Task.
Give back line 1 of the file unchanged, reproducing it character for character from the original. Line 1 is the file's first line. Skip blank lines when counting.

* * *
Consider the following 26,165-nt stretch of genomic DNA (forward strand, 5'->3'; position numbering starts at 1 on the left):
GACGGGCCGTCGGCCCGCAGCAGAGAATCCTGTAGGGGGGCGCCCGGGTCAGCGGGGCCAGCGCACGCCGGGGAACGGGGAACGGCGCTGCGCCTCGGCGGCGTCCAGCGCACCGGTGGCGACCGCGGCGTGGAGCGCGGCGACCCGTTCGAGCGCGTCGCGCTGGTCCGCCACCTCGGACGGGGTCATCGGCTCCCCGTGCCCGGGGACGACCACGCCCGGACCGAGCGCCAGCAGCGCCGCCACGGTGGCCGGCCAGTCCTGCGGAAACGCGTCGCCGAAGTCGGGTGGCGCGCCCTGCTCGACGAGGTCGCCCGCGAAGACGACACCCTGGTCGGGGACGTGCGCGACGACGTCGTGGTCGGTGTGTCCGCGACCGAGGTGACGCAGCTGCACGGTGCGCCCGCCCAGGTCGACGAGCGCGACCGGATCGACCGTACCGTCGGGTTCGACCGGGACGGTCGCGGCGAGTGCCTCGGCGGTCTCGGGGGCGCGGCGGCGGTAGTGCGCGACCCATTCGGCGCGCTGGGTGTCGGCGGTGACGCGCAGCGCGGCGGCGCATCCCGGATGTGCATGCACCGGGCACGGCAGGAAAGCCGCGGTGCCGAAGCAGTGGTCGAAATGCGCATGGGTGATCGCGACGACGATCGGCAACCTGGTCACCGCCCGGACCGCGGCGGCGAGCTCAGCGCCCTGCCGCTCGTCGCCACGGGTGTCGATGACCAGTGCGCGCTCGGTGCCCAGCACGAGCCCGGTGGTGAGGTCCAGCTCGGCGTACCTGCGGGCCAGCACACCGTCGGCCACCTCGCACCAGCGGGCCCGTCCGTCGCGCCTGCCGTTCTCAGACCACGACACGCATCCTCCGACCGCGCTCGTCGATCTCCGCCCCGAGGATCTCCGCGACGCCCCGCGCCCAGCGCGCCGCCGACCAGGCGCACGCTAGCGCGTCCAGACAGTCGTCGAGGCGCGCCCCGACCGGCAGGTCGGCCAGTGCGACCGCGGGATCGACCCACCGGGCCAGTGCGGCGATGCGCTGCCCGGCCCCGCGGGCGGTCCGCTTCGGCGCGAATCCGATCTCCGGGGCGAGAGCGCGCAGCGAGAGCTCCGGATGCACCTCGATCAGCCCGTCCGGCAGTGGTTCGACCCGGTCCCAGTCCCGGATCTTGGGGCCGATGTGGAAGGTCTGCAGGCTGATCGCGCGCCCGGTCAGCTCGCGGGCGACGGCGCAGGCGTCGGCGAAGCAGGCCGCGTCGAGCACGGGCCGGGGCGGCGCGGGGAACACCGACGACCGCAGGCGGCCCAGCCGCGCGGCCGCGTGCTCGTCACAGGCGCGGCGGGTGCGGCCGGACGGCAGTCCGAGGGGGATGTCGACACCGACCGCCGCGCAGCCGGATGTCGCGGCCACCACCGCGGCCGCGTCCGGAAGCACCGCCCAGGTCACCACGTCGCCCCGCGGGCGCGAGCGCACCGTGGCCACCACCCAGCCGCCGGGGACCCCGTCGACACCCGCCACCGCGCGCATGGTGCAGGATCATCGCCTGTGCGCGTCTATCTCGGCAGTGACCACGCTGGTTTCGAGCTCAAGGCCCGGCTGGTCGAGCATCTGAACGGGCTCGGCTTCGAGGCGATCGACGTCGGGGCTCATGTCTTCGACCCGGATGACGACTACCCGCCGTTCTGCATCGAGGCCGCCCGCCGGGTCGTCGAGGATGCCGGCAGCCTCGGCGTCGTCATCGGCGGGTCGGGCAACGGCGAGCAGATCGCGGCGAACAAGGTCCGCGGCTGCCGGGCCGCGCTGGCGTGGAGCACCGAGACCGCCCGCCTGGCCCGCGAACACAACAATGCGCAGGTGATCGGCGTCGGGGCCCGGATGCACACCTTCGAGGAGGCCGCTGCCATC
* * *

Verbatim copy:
Consider the following 26,165-nt stretch of genomic DNA (forward strand, 5'->3'; position numbering starts at 1 on the left):